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Could anyone possibly show me simply what is the concept of the bold part? Or, if you can paraphrase the following so that I can get its idea more simply? I couldn't find any article or source as to the following.

Boudry et al. -2010- distinguish two versions of methodological naturalism, which they call intrinsic MN and provisional MN. The distinction turns on whether MN is thought to be a presupposition of science(intrinsic), or simply a strategy that has proven to have good results(provisional). Boudry et al. object vehemently to intrinsic MN, claiming that it undermines the cause of naturalism:it lays defenders of MN open to the accusation of dogmatically excluding the supernatural from science. In contrast, provisional MN is supposed to be warranted in the same way that other scientific hypotheses are warrante--viz.

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wikipedia has a good article on this:

Naturalism is the philosophical doctrine that only natural phenomena are the proper object of study.

It divides into two, metaphysical (your intrinsic), and methodological, (your provisional).

The metaphysical version insists that there can be no non-natural phenomena.

The methodological version suggests that when the working scientist comes across phenomena that can't be explained in the categories that have worked so far, he may need to find new categories or concepts to address it.

Thus, consider a possible world where there are ghosts; and one evening when Richard Feynman is working late in a lab, he sees a ghost; being a methodological naturalist, he does not immediately exclude it as a possible object of study - but says, or rather thinks to himself, excitedly "this is a strange and new phenomena that needs investigating"; and looks for a new method by which this can be done.

A naturalistic metaphysician like Dennett will suppose otherwise; he might say drily to no-one in particular "I've seen an illusion" or perhaps "I'm hallucinating"; or even "some-one is playing a prank"; for there can be no non-natural things in the world; and all natural things have been accounted for.

  • First off thanks. Would you please give me a vivid example as to this? provisional MN is supposed to be warranted in the same way that other scientific hypotheses are warrante- – nima Sep 12 '15 at 17:20
  • @nima: I suggest you use a possible world argument like I did above to allow supernatural phenomena (where so far in this world there has been none); and then use the usual arguments to justify investigating it as one would for any other phenomena; if you've found the answer useful, it's usual to vote the answer up or accept it. – Mozibur Ullah Sep 12 '15 at 19:16
  • The quote is explicit on the fact that these are two versions of methodological naturalism, not a distinction between metaphysical and methodological naturalism. Intrinsic MN is still methodological: it says that MN is intrinsic to the scientific method, not that the supernatural doesn't exist. – Quentin Ruyant Sep 12 '15 at 21:49
  • @quen_tin: it does say that, but it also quotes Boudry on that intrinsic MN 'dogmatically excludes the supernatural'; and in your answer 'naturalism is essential' - which is why I supposed it closer to metaphysical MN; however I accept your distinctions. – Mozibur Ullah Sep 12 '15 at 22:05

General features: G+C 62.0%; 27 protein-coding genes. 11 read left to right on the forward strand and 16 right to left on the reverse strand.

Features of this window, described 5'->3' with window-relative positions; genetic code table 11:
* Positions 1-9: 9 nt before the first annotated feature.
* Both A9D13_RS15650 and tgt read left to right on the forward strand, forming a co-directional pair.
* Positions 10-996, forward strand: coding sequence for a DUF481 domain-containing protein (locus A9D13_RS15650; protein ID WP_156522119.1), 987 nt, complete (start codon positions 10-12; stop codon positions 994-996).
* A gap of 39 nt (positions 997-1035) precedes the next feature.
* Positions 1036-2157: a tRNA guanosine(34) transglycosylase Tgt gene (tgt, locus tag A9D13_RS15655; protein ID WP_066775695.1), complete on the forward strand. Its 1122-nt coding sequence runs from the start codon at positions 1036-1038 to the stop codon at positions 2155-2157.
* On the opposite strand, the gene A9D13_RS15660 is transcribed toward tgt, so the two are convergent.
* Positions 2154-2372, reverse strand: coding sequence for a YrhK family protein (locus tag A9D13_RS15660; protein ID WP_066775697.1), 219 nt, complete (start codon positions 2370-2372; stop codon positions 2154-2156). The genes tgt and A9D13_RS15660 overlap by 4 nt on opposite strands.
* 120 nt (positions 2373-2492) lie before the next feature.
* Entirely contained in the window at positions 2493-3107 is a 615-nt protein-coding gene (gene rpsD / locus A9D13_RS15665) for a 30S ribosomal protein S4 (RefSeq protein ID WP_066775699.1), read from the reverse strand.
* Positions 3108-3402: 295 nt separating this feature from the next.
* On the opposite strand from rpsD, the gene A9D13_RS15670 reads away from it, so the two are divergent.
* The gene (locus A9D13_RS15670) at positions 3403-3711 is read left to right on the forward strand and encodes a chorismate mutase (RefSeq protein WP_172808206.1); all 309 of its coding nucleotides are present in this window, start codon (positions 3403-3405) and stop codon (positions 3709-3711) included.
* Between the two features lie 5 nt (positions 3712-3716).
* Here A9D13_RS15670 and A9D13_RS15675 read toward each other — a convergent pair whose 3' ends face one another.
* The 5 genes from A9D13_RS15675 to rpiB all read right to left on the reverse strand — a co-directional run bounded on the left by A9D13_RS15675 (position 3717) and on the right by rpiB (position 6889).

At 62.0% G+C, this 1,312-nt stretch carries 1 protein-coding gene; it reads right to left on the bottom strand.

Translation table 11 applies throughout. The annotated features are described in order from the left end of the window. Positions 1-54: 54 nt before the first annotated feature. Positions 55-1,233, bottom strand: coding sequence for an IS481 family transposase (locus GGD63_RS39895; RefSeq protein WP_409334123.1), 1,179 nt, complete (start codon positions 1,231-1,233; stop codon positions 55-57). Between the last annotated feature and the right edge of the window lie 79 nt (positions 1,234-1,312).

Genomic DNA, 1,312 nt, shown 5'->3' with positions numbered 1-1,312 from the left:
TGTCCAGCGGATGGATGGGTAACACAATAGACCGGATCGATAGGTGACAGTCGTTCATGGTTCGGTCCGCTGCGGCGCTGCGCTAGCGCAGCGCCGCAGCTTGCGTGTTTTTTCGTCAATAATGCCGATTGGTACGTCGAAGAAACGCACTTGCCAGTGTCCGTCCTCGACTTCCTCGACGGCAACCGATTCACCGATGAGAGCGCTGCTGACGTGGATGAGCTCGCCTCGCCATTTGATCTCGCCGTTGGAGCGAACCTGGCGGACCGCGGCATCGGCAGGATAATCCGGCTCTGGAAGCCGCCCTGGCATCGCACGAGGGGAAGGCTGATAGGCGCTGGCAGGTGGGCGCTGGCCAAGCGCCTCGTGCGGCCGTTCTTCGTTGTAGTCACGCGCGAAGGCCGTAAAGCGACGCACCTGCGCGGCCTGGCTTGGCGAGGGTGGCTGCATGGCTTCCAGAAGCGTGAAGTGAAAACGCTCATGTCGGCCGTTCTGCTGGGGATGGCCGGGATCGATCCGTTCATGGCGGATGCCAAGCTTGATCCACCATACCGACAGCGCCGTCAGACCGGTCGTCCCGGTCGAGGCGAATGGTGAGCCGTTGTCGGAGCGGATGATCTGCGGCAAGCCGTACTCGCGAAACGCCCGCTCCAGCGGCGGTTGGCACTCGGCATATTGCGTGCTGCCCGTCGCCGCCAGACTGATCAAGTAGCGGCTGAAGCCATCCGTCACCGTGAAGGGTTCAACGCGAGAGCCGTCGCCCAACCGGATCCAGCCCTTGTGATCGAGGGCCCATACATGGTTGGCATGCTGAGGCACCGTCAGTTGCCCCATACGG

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    As in 'undermines the cause of naturalism'? There 'cause' is not being used in a technical sense, but in a conventional sense that one finds in a dictionary: ie aim – Mozibur Ullah Sep 13 '15 at 12:20
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Methodological naturalism (MN) is the view that naturalism is a working method of science. Science will attempt to find natural explanations to all phenomena it studies. That doesn't necessarily mean that the supernatural doesn't exist (which would be metaphysical naturalism), since science is not necessarily complete.

As far as I understand the citation, provisional and intrinsic are two variants of MN (they're not metaphysical naturalism).

According to provisional MN, naturalism is a working method of science, but that could well change in the future. It's just that no supernatural explanations are needed so far, and MN works very well until now. The method is used in science because it works, just as theories are used because they work. However if some kind of phenomena happened to find no natural explanation then science could change its method and revise MN. It would still be science.

According to intrinsic MN, naturalism is an essential component of the scientific method. If we revoke MN, then we're not doing science anymore. If some kind of phenomena finds no natural explanation, then it finds no scientific explanation: that would show that science has its limits.

This boils down to a debate over what defines science, and whether methodological naturalism is a core aspect of it, i.e. one of its defining characteristic, or merely a contingent one that happens to be succesful.

  • I just need to know two vivd examples as to these:1. intrinsic.2. provisional. – nima Sep 13 '15 at 16:12
  • What do you mean examples? They're philosophical positions. – Quentin Ruyant Sep 13 '15 at 16:47
  • I maintain there should be some examples or at least some hypotheses to clarify what they probably could mean – nima Sep 13 '15 at 17:19
  • Example of what? – Quentin Ruyant Sep 13 '15 at 18:16
  • @nima Could you clarify your request? To me it's as if I explained to you the difference between catholicism and orthodoxy and then you asked me for vivid examples of each... Examples of what? (Of persons, practices, beliefs, statements, sub-doctrines?) I really don't know what you mean. – Quentin Ruyant Sep 15 '15 at 9:19

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